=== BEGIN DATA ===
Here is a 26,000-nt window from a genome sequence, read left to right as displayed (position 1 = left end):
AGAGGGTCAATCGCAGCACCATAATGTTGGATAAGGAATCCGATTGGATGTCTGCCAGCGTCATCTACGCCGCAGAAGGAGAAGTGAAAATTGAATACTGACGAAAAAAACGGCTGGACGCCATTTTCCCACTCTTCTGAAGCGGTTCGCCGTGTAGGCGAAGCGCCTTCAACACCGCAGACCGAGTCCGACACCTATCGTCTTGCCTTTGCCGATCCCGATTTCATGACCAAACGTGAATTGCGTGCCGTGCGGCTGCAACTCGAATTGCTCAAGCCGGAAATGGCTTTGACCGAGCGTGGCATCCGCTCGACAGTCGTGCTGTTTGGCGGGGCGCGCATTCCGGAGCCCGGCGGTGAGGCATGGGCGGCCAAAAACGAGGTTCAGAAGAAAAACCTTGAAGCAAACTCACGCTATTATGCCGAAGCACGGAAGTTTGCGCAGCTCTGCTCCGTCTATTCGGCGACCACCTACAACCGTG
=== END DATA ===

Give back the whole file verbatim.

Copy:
Here is a 26,000-nt window from a genome sequence, read left to right as displayed (position 1 = left end):
AGAGGGTCAATCGCAGCACCATAATGTTGGATAAGGAATCCGATTGGATGTCTGCCAGCGTCATCTACGCCGCAGAAGGAGAAGTGAAAATTGAATACTGACGAAAAAAACGGCTGGACGCCATTTTCCCACTCTTCTGAAGCGGTTCGCCGTGTAGGCGAAGCGCCTTCAACACCGCAGACCGAGTCCGACACCTATCGTCTTGCCTTTGCCGATCCCGATTTCATGACCAAACGTGAATTGCGTGCCGTGCGGCTGCAACTCGAATTGCTCAAGCCGGAAATGGCTTTGACCGAGCGTGGCATCCGCTCGACAGTCGTGCTGTTTGGCGGGGCGCGCATTCCGGAGCCCGGCGGTGAGGCATGGGCGGCCAAAAACGAGGTTCAGAAGAAAAACCTTGAAGCAAACTCACGCTATTATGCCGAAGCACGGAAGTTTGCGCAGCTCTGCTCCGTCTATTCGGCGACCACCTACAACCGTG